British Prime Minister May and French President Hollande have agreed that the UK needs time to prepare negotiations to leave the EU. However, Hollande has urged the talks should take place “as rapidly as possible.”
“There cannot be discussions, pre-negotiations before the negotiation but there can be preparation for this negotiation,” he said at a joint news conference with British Prime Minister Theresa May in Paris.
“We can understand your newly formed government needs that time,” Hollande said.
“But let me repeat, the sooner the better,” added the president.
May once again repeated that the initiation of Article 50 – the process which triggers officials Brexit negotiations – will not take place before the end of the year. She stressed that during negotiations, the Great Britain will try to maintain close economic ties with France.
“As the UK leaves the EU we will have to determine how to maintain the closest possible economic relationship between our countries,” May said.
“We are leaving the EU. We are not leaving Europe,” the prime minister emphasized. “We are not walking away from our friendship with France”
During the press conference, Hollande urged that Great Britain will not be able to access the EU’s single market without accepting the key freedoms of the bloc – including movement of people.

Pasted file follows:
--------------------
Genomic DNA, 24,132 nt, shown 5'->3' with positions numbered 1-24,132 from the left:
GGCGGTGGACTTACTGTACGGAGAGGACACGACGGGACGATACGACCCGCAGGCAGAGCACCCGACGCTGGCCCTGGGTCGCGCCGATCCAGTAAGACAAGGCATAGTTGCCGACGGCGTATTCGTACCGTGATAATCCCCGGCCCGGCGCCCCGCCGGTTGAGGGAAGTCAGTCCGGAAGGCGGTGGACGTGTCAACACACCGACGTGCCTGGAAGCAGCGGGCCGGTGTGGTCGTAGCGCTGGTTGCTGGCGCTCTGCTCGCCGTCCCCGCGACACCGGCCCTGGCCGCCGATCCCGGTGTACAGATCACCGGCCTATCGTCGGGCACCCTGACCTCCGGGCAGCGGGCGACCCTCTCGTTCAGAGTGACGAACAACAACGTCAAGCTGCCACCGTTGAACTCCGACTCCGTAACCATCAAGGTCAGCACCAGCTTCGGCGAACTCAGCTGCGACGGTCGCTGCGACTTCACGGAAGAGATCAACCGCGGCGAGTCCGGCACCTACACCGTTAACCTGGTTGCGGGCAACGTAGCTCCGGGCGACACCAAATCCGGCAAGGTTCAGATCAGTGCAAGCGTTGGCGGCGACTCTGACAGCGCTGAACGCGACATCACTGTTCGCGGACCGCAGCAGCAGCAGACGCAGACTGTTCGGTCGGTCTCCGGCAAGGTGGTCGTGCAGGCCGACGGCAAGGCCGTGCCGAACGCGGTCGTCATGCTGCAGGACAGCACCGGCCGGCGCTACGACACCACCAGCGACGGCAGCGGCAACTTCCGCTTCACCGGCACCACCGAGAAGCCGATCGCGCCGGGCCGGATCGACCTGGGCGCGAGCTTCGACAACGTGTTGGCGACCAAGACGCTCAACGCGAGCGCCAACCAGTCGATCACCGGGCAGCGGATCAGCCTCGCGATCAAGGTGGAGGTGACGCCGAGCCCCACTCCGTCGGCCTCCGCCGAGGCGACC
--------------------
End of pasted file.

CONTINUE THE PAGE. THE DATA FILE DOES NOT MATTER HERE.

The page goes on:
“If Britain wants to be part of the single market, they can do so, but they must comply with the principle of the four freedoms,” the French leader said, adding that the free movement of people is essential to the free movement of goods, services and capital.
May reminded that one of the key aspects of the British vote to leave the EU depended on restricting the number of people entering the country. She said controls on migration between the UK and the bloc should be established, but wanted to find the “right deal” for trade in goods and services.
The two nations also agreed that the UK-France border agreement which controls the flow of migrants especially from the Calais area should absolutely be upheld.
‘Things should not drag on’
Earlier on Thursday, Hollande urged that talks for the UK to leave the EU should begin quickly during a visit to Ireland prior to meeting with May.
“Things should not drag on,” Hollande said during a visit in Dublin, warning that a delay would cause “damaging uncertainty.”
Hollande’s approach during Thursday’s appearance with May aligned with German Chancellor Angela Merkel’s obliging stance.
During a meeting between Merkel and May in Berlin on Wednesday, Merkel said it was in the best interest of all parties if Britain had a “well-defined position” before talks to leave the EU began.
London’s government must invoke Article 50 of the Lisbon Treaty to trigger a two-year negotiating period for the UK’s departure from the EU.
rs/kl (AFP, dpa, Reuters)